Haines Institute looked grey and slow. Its guiding genius still sits within, sedate and firm, and lonesome. Yes, Lucy Laney looks lonesome. Haines calls for new blood and new blood means new money. ‘There was an intelligent and responsive audience, both of citizens and of students.

Atlanta is taller and fiercer and richer. A terrible blood-sucking crowded hell with heavens for the white rich, roundabout, outside. Money, money and gaud. No culture, no humanity, American in the crassest sense. Here even as in Jacksonville and Augusta, they are piling the white “Crackers” on black folk, and adding insult. At the depot, no colored persons can hire a yellow cab, and no black man can keep his cab at or even near the depot. All the Negro quarter is neglected. “The main bridge from the center of Negro population out past Atlanta University to the High School is broken down and roped off. The High School and all the colored schools have two and three sessions a day. Down in the low bottoms is the unpaved mud and unsewered homes of the black poor, looking much as they did twenty years ago, when I first saw them. Ugliness is rampant in Atlanta save in the white residential developments that circle roundabout and add suave and gracious beauty to the carcass of the city. A city of dope and coca-cola. Atlanta University is falling behind in buildings and equipment. It has its old spirit, its library and laboratories and a good body of students, but they are not as enthusiastic and do not give the evidence of intelligence that I saw in many other schools. New blood and new ideas are needed in the faculty; and yet probably no institution in the South has so significant a body of loyal alumni. Over across the hill are Morehouse and Spelman. 1 did not see Morehouse in the light, but the alert body of Morehouse and Spelman students was up to the highest mark. I could feel the audience thrill beneath me. I am not sure about the Morehouse teachers. I saw only a few. But Spelman has risen from the dead. It has a library with books, a new and beautiful quadrangle and a _ chapel which is a shrine, although one is sorry that it wasn’t built to be something more useful than a shrine. The President is an energetic woman, whom it is a pleasure to meet.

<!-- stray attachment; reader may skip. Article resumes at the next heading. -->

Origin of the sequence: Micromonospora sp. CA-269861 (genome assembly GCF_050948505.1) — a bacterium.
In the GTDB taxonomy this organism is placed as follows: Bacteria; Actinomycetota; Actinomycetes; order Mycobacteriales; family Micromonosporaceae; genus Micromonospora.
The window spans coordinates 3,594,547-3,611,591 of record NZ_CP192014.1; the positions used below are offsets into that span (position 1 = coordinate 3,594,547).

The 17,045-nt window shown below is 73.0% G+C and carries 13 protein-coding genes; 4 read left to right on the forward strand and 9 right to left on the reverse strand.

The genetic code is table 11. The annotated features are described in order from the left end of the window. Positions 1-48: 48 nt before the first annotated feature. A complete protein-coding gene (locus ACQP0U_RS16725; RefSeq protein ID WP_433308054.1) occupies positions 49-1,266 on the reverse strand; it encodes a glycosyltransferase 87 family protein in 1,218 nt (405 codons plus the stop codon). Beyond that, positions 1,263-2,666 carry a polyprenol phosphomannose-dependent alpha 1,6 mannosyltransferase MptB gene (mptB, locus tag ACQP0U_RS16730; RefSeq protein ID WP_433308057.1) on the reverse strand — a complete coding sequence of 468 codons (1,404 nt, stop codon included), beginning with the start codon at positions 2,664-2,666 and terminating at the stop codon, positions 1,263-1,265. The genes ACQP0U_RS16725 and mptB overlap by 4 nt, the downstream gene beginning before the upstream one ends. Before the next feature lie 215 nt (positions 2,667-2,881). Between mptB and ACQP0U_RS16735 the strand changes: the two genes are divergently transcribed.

And now to Tuskegee. It is twenty-five years or more since I saw Tuskegee. Booker Washington was then at his zenith and the Tuskegee idea was triumphant. It was a combination of something insistent but suspicious that led to my invitation twenty-five years ago to talk to the Tuskegee summer school. I come back to find the school a city. One can no longer speak of a single institution, or judge this mass of buildings, roads and institutions as one thing. It is a great historic growth, and most significant of all, it has grown beautiful. It lies in curving undulating hills, with pines and trees and grass, and the happy voices of thousands of young folk.